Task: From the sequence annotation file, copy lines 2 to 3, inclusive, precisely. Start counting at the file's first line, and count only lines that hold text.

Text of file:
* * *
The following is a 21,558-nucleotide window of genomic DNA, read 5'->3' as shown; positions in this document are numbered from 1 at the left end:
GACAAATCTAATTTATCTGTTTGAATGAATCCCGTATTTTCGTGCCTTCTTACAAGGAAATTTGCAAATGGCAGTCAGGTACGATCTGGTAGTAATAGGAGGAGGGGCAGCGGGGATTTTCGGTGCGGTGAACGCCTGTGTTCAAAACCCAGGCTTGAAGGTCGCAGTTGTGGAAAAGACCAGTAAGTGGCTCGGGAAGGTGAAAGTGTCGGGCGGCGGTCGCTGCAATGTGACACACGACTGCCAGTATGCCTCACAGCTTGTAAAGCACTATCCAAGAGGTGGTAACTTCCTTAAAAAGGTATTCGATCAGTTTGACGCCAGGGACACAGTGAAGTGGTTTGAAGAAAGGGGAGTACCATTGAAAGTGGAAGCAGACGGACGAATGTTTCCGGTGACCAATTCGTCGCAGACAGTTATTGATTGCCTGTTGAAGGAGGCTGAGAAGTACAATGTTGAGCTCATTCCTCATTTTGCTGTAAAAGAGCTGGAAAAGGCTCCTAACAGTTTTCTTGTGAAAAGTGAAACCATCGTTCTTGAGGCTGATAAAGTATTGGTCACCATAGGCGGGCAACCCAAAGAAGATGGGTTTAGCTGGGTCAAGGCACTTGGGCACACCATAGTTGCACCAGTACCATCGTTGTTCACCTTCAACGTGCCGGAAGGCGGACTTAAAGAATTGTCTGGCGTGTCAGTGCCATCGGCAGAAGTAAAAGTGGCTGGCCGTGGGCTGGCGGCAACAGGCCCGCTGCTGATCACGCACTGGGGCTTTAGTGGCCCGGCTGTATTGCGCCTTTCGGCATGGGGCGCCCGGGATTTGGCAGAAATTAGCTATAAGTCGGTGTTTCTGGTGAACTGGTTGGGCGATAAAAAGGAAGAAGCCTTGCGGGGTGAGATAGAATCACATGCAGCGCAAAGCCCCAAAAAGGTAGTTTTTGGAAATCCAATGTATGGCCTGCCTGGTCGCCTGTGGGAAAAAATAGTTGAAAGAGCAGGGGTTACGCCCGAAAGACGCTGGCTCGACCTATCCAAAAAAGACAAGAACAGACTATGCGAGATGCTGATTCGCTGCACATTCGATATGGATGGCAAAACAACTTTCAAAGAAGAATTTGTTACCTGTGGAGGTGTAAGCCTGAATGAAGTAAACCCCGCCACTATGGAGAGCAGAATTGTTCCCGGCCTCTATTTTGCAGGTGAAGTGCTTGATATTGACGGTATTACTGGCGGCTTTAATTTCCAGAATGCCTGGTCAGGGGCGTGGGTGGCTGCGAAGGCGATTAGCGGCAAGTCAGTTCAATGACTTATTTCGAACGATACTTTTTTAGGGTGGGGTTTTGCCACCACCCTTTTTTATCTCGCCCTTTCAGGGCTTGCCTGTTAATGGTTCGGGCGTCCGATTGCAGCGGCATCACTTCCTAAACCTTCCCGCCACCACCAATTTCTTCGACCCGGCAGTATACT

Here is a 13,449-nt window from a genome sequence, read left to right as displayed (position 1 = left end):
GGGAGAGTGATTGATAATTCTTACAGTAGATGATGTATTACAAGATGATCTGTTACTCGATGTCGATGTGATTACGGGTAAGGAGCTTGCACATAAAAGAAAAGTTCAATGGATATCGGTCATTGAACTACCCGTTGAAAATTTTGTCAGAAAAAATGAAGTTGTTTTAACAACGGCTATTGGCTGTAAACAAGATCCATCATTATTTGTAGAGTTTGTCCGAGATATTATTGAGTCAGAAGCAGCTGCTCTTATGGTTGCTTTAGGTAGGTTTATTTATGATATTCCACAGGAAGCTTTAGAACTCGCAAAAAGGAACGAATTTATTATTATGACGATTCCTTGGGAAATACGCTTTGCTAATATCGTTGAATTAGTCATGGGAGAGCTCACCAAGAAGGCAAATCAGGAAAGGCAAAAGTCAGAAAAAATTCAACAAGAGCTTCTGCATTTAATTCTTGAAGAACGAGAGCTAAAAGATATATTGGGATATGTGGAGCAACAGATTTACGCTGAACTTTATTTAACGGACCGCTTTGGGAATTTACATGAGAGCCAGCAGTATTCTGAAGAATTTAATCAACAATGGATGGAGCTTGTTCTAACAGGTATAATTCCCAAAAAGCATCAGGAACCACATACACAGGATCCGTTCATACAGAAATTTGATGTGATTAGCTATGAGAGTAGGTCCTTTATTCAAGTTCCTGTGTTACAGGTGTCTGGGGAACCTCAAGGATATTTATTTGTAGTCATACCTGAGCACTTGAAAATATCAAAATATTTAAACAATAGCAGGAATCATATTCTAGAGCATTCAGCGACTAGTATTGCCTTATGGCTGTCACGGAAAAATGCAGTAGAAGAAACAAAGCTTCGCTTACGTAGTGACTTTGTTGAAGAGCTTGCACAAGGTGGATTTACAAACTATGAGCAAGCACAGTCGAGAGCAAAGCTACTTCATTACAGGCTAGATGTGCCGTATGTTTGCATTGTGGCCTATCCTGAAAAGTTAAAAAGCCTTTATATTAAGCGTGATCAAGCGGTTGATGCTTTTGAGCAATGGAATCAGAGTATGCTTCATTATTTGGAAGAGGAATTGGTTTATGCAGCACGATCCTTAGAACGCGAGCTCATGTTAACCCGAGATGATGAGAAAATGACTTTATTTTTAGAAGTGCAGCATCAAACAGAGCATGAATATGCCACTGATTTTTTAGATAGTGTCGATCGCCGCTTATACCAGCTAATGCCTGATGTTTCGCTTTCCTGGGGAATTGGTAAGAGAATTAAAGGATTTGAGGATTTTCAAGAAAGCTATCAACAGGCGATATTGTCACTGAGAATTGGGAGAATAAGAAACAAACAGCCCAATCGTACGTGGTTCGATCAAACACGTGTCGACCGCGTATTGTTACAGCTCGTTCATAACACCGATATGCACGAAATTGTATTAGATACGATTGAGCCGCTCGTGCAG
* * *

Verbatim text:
GACAAATCTAATTTATCTGTTTGAATGAATCCCGTATTTTCGTGCCTTCTTACAAGGAAATTTGCAAATGGCAGTCAGGTACGATCTGGTAGTAATAGGAGGAGGGGCAGCGGGGATTTTCGGTGCGGTGAACGCCTGTGTTCAAAACCCAGGCTTGAAGGTCGCAGTTGTGGAAAAGACCAGTAAGTGGCTCGGGAAGGTGAAAGTGTCGGGCGGCGGTCGCTGCAATGTGACACACGACTGCCAGTATGCCTCACAGCTTGTAAAGCACTATCCAAGAGGTGGTAACTTCCTTAAAAAGGTATTCGATCAGTTTGACGCCAGGGACACAGTGAAGTGGTTTGAAGAAAGGGGAGTACCATTGAAAGTGGAAGCAGACGGACGAATGTTTCCGGTGACCAATTCGTCGCAGACAGTTATTGATTGCCTGTTGAAGGAGGCTGAGAAGTACAATGTTGAGCTCATTCCTCATTTTGCTGTAAAAGAGCTGGAAAAGGCTCCTAACAGTTTTCTTGTGAAAAGTGAAACCATCGTTCTTGAGGCTGATAAAGTATTGGTCACCATAGGCGGGCAACCCAAAGAAGATGGGTTTAGCTGGGTCAAGGCACTTGGGCACACCATAGTTGCACCAGTACCATCGTTGTTCACCTTCAACGTGCCGGAAGGCGGACTTAAAGAATTGTCTGGCGTGTCAGTGCCATCGGCAGAAGTAAAAGTGGCTGGCCGTGGGCTGGCGGCAACAGGCCCGCTGCTGATCACGCACTGGGGCTTTAGTGGCCCGGCTGTATTGCGCCTTTCGGCATGGGGCGCCCGGGATTTGGCAGAAATTAGCTATAAGTCGGTGTTTCTGGTGAACTGGTTGGGCGATAAAAAGGAAGAAGCCTTGCGGGGTGAGATAGAATCACATGCAGCGCAAAGCCCCAAAAAGGTAGTTTTTGGAAATCCAATGTATGGCCTGCCTGGTCGCCTGTGGGAAAAAATAGTTGAAAGAGCAGGGGTTACGCCCGAAAGACGCTGGCTCGACCTATCCAAAAAAGACAAGAACAGACTATGCGAGATGCTGATTCGCTGCACATTCGATATGGATGGCAAAACAACTTTCAAAGAAGAATTTGTTACCTGTGGAGGTGTAAGCCTGAATGAAGTAAACCCCGCCACTATGGAGAGCAGAATTGTTCCCGGCCTCTATTTTGCAGGTGAAGTGCTTGATATTGACGGTATTACTGGCGGCTTTAATTTCCAGAATGCCTGGTCAGGGGCGTGGGTGGCTGCGAAGGCGATTAGCGGCAAGTCAGTTCAATGACTTATTTCGAACGATACTTTTTTAGGGTGGGGTTTTGCCACCACCCTTTTTTATCTCGCCCTTTCAGGGCTTGCCTGTTAATGGTTCGGGCGTCCGATTGCAGCGGCATCACTTCCTAAACCTTCCCGCCACCACCAATTTCTTCGACCCGGCAGTATACT

Here is a 13,449-nt window from a genome sequence, read left to right as displayed (position 1 = left end):